DUBAI: Counterfeiters are smuggling fake phone components in bulk before assembling them into genuine-looking smart phones in makeshift factories in UAE apartments, an intellectual property (IP) specialist said.
“Counterfeiters bring in components in huge containers to Dubai from China to avoid detection by the customs and then assemble them here in their rented flats. The assembled items are then sold to local and neighbouring markets,” said Hatem Gani, Director of IP Practice at The Legal Group, a Dubai-based law firm.
“These are home-based assembly lines — with all the tools they need to produce thousands of copies. You see fake phones sold off the streets today. Tomorrow, they may be sold alongside the genuine ones in shops,” he said.
Haven for fake phones
The Dragon Mart off the Dubai-Oman Road is a known haven for fake phones. The Telecommunications Regulatory Authority has banned any electronic device with an invalid International Mobile Equipment Identity number as part of a crackdown on fake phones. That, however, has not stopped counterfeiters from producing copies of the popular gadgets from Samsung and Apple, offering them on the streets, Metro stations or hotels.
Residents have seen scammers roaming the streets of Sharjah too.
Most fake phone touts offer basement bargains: Dh200-Dh500 for a fake Samsung S3 or an Apple iPhone. But sweet talk soon turns into sour grapes when buyers discover that the duplicates are no better than a doorstop.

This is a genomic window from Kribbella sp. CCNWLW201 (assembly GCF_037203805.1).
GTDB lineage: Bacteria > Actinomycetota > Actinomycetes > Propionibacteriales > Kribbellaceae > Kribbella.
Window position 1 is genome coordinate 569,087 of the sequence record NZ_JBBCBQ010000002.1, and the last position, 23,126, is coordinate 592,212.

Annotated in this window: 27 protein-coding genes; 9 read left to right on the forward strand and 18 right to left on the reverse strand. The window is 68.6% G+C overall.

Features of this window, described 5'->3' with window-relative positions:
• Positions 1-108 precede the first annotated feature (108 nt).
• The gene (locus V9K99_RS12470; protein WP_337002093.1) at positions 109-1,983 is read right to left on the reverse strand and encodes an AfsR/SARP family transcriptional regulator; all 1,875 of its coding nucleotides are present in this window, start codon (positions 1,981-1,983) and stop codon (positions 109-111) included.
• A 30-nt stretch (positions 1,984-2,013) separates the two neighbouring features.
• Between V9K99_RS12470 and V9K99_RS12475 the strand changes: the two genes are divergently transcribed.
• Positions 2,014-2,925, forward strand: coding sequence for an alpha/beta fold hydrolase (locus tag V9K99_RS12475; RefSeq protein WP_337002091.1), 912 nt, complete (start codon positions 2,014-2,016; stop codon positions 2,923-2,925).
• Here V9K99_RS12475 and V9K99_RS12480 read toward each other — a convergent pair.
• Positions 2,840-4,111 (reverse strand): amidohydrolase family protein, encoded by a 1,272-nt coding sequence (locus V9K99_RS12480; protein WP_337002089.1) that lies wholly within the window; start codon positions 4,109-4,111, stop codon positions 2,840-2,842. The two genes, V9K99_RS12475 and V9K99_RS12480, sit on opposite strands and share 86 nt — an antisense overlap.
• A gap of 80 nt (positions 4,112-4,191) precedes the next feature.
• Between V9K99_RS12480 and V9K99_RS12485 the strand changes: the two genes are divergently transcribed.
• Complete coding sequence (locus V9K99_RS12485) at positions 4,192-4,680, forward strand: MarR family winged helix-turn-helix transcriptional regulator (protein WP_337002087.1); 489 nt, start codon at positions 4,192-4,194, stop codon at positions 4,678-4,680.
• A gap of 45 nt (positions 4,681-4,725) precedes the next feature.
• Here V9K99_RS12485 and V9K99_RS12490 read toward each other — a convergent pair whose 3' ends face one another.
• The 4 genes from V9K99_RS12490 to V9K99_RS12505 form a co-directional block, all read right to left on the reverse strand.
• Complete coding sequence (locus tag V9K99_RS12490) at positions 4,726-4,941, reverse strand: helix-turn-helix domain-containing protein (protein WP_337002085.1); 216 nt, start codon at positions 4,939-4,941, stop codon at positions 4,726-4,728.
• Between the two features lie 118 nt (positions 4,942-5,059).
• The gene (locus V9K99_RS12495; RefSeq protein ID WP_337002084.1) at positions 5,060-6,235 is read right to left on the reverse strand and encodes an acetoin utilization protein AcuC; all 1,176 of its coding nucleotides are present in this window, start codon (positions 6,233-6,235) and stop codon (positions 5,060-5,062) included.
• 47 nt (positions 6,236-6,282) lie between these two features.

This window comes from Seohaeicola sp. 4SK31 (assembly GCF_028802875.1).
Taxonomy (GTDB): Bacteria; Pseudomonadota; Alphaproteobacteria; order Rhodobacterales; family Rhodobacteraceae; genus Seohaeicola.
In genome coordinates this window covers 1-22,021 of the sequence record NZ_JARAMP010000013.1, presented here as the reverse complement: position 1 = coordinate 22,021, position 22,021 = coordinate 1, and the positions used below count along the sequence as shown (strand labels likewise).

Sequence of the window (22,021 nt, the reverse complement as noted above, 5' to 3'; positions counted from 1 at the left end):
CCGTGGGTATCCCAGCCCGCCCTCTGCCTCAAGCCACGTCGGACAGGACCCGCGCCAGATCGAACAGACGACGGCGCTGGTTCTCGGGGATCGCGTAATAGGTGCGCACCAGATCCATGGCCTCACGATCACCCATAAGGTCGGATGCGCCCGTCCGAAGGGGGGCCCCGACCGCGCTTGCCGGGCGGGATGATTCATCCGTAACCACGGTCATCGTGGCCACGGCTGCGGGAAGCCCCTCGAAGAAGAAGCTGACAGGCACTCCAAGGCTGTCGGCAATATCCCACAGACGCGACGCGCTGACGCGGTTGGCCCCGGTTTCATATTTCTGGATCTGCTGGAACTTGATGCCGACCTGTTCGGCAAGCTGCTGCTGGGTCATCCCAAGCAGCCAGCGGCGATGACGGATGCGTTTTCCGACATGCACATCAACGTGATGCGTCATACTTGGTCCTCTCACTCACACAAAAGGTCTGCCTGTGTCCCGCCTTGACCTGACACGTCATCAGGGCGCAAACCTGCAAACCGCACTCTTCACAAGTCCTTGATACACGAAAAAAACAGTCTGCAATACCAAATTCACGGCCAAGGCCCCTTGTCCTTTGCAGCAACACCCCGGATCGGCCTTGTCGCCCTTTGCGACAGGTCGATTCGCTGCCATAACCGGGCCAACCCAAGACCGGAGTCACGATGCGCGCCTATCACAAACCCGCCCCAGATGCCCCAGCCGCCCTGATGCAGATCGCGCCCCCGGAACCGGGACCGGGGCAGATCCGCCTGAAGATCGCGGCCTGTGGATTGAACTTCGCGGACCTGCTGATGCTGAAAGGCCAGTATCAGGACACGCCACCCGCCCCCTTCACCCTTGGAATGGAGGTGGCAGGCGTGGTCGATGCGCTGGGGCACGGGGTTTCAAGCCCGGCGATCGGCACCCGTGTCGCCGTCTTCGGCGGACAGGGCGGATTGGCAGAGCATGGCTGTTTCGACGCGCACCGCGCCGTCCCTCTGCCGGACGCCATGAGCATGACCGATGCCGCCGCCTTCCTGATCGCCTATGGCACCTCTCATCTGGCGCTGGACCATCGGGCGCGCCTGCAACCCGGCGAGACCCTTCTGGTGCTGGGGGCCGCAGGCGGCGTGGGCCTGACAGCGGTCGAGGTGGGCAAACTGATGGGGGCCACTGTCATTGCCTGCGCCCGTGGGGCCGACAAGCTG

At around 9pm on December 7, a street vendor offered a knock-off Samsung S3 to Omar Nasser, a 47-year-old Kenyan, in Baniyas Square. Satisfied by the peddler’s quick demo, he forked out Dh300 for the kit, which also came in a neat box. “He showed me a ‘Made in Korea’ marking at the back of the phone,” said the hotelier who has been in Dubai for 12 years. “I thought it would be a decent phone and a Wi-Fi gear. But when I tried to install music and videos, it was pretty useless. I felt scammed.”
But for counterfeiters, metal engraving or hallmarking is the easiest thing to do, said Gani.
For two nights this week, knockoff smartphone vendors roaming in Deira and Bur Dubai approached an XPRESS team out on a sting operation. “This is an exact copy of Samsung S3,” the Asian man said in broken English.
He asked for Dh700 for the fake Galaxy S3, which comes with 4GB internal memory, 1GB RAM, dual-core processor and a 5.5-inch screen. The screen shows it has Android v4.1 or Jelly Bean support. Asked if there’s a warranty, the peddler segued into a sob story about not being able to pay his rent. “That dialogue is right out of a movie script,” said Nasser. “People should not waste their money buying these fake phones.”
Following complaints, an official from the Markets Inspection Department of Dubai Municipality has issued a warning for people to avoid knockoff phone peddlers. He said inspectors are sweeping Dubai’s streets off these scammers.
“I’ve been offered fake phones on Shaikh Zayed Road near the Trade Centre Metro Station,” said Francois, a French tourist.
Victims said scammers often show original devices before switching them with replicas. “Some copies look so good. But when it breaks, your money is gone as there’s no warranty,” said Kiran, a Dubai-based Indian executive.
“It’s a classic case of UAE Trademarks Law violation, which calls for jail and fines for violators,” said Omar Shteiwi, Chairman, Brand Protection Group.
800 4 888: Al Ameen service (Dubai Police)
600 54 5555: Dubai Consumer Protection Section